Parents too, have been most supportive with attendance hitting 95%.
I would like to thank everybody for their support and cooperation.
We will have blips – it is the nature of coronavirus – but we need to work together, showing respect and tolerance, to overcome them.
As always, I hope you stay safe and well.
Welcome to my first weekly blog.
With the academy remaining closed for at least the next three weeks – except for those children whom the Government has said are entitled to a place – communication between the academy and home has never been more important.
We are, in effect, a virtual school but that does not mean our principal ambition – to give our students the best possible education we can – has changed.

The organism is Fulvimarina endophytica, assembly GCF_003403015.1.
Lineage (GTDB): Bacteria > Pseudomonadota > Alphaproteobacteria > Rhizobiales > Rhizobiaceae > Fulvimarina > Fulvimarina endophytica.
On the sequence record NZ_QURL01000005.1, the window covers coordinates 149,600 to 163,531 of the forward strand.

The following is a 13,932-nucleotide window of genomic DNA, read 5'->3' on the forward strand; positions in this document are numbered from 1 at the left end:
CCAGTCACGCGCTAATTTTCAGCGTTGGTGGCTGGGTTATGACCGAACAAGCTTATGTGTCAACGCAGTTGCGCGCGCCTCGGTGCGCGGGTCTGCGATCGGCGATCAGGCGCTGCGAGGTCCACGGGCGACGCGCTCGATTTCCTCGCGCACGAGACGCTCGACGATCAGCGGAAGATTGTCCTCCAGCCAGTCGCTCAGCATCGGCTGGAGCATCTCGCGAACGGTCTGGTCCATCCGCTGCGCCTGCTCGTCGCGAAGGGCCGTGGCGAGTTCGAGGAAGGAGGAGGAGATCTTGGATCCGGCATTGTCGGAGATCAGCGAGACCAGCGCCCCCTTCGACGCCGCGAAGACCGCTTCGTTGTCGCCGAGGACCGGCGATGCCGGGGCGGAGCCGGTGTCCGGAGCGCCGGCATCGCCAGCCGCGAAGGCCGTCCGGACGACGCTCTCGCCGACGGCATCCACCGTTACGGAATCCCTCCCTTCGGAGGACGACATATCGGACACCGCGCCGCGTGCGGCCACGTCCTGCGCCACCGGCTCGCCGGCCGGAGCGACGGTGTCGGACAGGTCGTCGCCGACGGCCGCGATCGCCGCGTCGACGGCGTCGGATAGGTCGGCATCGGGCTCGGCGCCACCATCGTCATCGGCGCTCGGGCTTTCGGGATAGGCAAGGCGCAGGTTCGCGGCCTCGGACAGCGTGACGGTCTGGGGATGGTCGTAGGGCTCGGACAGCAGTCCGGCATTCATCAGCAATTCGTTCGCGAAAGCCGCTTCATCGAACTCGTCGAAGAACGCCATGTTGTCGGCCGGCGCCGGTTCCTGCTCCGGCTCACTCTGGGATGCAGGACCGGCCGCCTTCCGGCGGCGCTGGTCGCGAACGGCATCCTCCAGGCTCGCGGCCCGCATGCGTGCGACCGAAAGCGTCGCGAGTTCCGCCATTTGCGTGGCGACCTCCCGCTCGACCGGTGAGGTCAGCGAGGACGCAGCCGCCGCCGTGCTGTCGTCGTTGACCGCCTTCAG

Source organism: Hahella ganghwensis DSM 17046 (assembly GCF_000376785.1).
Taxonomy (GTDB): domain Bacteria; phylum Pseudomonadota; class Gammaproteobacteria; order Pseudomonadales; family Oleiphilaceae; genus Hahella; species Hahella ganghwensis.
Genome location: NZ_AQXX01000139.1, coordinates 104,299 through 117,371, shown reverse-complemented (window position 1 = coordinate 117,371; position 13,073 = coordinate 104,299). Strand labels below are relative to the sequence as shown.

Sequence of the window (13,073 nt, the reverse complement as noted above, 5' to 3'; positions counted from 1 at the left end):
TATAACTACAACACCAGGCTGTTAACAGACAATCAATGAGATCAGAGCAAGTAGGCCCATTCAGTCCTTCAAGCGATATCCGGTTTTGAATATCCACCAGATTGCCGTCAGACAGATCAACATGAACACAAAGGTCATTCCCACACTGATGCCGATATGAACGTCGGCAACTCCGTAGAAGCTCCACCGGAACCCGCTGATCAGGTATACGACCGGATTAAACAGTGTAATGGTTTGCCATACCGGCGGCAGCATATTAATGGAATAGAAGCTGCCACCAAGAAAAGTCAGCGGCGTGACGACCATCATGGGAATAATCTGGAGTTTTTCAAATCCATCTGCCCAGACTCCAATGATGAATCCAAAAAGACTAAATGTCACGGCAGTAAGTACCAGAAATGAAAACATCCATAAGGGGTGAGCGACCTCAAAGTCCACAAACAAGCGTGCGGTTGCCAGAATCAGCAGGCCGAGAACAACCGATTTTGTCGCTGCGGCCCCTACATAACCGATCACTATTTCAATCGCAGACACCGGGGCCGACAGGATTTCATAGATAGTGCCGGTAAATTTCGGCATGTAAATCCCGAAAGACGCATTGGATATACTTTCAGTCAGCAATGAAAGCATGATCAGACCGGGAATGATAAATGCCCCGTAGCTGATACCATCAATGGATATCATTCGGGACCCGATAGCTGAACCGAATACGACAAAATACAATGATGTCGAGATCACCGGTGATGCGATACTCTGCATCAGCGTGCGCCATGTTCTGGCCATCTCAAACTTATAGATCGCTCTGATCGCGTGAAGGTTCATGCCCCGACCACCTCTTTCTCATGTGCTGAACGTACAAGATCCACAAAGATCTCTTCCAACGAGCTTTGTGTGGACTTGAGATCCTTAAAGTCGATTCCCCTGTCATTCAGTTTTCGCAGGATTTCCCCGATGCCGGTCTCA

The academy staff team has put in a huge effort to change working practices and creative learning materials.
The feedback is that Class Charts is working well from a student and teacher perspective.
Those unable to access IT have had work posted out this week.
Last term I was pleased that, with two days’ notice, we gave our hard-working Year 11s the send off they deserved, including a meal with the staff.
Over the Easter ‘holidays’, volunteers have supported those children coming into the academy.
There has been a really nice, family feel and I’m grateful to those who put on a range of activities.
One was to make rainbow creations in support of the NHS and key workers and the spectacular results can be seen on our Facebook feed.
In the term ahead we all need to focus on the academic work of our students. I know it’s difficult, but staff, students, parents and carers now need to pick up the momentum on home learning we had before the break.